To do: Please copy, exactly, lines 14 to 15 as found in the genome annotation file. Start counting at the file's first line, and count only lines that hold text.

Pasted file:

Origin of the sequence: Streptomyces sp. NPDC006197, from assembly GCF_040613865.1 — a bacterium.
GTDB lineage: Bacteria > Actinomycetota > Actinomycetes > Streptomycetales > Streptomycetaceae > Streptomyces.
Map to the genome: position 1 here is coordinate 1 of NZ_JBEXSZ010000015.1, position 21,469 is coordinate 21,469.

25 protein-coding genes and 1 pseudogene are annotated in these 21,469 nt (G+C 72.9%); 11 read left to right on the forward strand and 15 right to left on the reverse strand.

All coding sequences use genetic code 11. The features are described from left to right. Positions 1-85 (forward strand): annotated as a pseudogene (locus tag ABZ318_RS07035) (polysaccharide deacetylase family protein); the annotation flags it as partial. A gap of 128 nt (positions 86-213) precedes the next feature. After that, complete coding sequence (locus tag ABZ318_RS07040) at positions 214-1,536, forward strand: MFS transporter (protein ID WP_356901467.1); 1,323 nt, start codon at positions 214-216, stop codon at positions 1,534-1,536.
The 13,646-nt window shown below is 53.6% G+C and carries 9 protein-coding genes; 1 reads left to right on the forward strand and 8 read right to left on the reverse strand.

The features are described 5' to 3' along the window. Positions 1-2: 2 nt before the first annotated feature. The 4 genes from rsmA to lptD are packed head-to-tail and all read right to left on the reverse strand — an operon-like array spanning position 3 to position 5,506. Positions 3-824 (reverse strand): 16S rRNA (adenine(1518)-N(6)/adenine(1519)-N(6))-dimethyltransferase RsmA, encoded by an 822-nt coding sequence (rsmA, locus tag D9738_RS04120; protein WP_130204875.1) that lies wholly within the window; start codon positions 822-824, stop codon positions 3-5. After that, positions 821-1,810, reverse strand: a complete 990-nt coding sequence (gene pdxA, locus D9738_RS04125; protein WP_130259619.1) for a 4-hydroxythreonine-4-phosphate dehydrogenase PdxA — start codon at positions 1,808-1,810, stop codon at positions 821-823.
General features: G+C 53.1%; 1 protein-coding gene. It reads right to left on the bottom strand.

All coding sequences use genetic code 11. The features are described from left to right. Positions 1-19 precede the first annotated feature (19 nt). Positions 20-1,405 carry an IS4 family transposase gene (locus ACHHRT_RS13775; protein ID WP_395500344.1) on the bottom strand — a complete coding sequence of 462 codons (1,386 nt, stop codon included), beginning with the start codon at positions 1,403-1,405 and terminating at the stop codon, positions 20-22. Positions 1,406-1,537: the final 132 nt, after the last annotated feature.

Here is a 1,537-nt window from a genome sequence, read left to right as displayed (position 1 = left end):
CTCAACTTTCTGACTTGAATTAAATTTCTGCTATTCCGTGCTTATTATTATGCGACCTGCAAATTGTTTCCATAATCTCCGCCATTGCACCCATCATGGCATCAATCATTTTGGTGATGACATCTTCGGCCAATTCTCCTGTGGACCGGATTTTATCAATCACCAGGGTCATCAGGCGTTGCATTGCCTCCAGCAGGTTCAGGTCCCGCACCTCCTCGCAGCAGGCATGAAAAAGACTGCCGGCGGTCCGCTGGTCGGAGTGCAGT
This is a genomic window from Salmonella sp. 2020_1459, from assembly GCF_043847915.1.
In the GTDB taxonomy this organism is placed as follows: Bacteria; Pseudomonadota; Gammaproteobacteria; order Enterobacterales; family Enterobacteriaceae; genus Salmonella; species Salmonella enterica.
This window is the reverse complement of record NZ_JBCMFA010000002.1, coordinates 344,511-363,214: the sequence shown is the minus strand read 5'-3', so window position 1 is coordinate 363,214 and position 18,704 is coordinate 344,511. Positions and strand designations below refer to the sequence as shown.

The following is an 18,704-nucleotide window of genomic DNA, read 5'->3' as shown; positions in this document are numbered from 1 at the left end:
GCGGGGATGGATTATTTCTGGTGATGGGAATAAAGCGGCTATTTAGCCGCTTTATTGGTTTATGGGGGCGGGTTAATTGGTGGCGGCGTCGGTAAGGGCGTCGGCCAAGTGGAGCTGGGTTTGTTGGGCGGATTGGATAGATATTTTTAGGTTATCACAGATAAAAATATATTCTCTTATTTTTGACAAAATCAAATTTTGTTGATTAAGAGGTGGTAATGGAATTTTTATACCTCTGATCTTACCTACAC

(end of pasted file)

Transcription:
This window is the reverse complement of record NZ_JBCMFA010000002.1, coordinates 344,511-363,214: the sequence shown is the minus strand read 5'-3', so window position 1 is coordinate 363,214 and position 18,704 is coordinate 344,511. Positions and strand designations below refer to the sequence as shown.

The following is an 18,704-nucleotide window of genomic DNA, read 5'->3' as shown; positions in this document are numbered from 1 at the left end: